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  • Im really sorry to seem like ive been rude but I did sit and type a long response to your lovely message but somehow didnt send it! I cant remember what it said but the neighbour came round to appologies yesterday and said his architect had cocked up. I think he wanted us to not have the surveyor, (because the archtect was sorting it). We said its already sorted and really I dont trust them as far as I can throw them so glad we have someone who knows the rules. Saves me spending hours on the internet!! Thanks again for your knowledge,and help (and replying at the weekend! ) Im sure your business will do well.
    Hi Lisa,

    First things first, I want you to set down and relax a little bit. You have done nothing wrong and are completely within your rights. You've not been unreasonable in any way and please don't feel upset for sticking to that.

    Stressing or getting upset over this will not help you, your partner or your children. (yes I know its easy for me to say that).

    Next thing;
    As already mentioned you have done nothing wrong and are well within your legal rights.

    Your neighbour, as you say, has not understood the process at all. The reason they send you a letter is to either get your consent under the act (without surveyors) or to allow you to appoint a surveyor. It is rich for them to chastise you for choosing one of those two options (simply because they wanted you to chose the other!)

    More to the point, no one can appoint a surveyor for you, nor tell you which surveyor you should appoint. You are free to choose whoever you want to. Quite apart from the fact that your neighbour is not impartial (and therefore would not be an impartial surveyor) is the fact that he cannot force you to use someone he chooses. Often, when a neighbour (you) chooses a surveyor, the instigator (next door) will choose the same one because it will keep his costs lower. But remember that you are free to choose who you want.

    Your neighbour (and you) need to be aware that appointing a surveyor is not going to stop any development. Make clear to them that you are not against them developing - and the act will not stop him building. But it ensures that the work is done correctly, safely and provides protection for the BOTH of you.

    For example, if there was a crack in your building how would your neighbour know if it was there before he started work , or as a result of his work (and therefore he'd be responsible). The act, and the surveyors help protect him as much as protect you.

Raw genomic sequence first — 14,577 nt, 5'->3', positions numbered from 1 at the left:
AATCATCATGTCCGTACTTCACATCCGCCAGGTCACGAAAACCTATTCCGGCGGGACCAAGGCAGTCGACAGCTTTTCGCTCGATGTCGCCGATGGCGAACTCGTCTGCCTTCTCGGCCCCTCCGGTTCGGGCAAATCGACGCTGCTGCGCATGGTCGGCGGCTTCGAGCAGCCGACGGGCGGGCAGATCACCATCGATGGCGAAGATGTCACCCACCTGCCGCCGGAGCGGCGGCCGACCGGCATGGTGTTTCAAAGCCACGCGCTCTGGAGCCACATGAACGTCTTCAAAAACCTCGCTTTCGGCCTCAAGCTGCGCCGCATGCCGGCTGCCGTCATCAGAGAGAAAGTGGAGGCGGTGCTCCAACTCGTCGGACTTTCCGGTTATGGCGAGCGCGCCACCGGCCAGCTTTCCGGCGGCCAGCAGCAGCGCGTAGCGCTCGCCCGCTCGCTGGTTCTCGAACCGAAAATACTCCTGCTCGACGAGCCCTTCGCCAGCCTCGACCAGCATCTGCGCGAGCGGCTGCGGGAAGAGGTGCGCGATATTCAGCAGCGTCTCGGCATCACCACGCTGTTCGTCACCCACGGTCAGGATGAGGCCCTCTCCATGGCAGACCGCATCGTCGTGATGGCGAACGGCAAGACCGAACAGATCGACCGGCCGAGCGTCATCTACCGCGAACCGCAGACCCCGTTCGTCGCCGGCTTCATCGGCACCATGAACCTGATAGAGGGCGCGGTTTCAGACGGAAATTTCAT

Finally, You should not feel like you HAVE to meet his architect. Your neighbour does not make appointments on your behalf. Yes, you may want to meet with his architect so he can better explain the work, but this should be done at your convenience. At the end of the day, he might come in and try to reasure you that this work is nothing out of the ordinary and try to convince you to proceed without surveyors by saying things like "no one uses surveyors for this type of work" or "I cant remember the last time I had to deal with surveyors". At the end of the day, its a moot point because, as I already mentioned, its your prerogative to appoint one.

    If you are concerned about what your neighbour / architect has in store then you are under no obligation to meet him. Dont feel like you need ot change any plans for him, and if you dont have any plans, they dont be afraid to make them (if its as nice out tomorrow as it was today!). By all means speaking to the architect may help you understand the works more (as your neighbour doesnt seem to know what hes doing) but this doesnt need to change your decision to appoint a party wall surveyor. Indeed, you may want to say to your neighbour that you dont want to meet with the architect until you have had a chance to speak with your surveyor and see if he wants to be there too (under the pretence that your surveyor will know the how the details and construction may affect your interests).

    If you do meet with the architect then you will want to make notes of what he says, or better yet record the conversation (the architect will not like that Im sure) so you can properly inform your surveyor.

    At the end of the day though, your neighbour getting irrate is really not the way to help his cause... If you are doing building work then you need to keep your neighbours on your side and it sounds like they are going out of their way to upset you at every turn! Please, try not to let it get to you, if they are getting angry and shouting at you then that's no reason to not want to protect your interests. Just appoint your surveyor and they should be able to deal with the rest. And don't be forced into any meetings you dont want to have.

    You are well within your normal rights.

    I hope I've been some reassurance.


    PS: You may find that your neighbours architect may not actually be an architect at all. dont worry about that, as you dont need to be an architect to design buildings. What I find is that many clients will wrongly refer to anyone who designs buildings for them as an architect. If the chap is not an architect, and refers to himself as one, then at that point he is breaking the law.

    PPS: Im not an architect, im an architectural designer (www.luisnieves.co.uk). I design buildings, extensions, interiors etc and do much of the work that an architect would do. I've just recently started working self employed providing design services so if you like what you see on my site (and you can see things on facebook too) then feel free to recommend me to anyone you know who wants to carry out work of their own!

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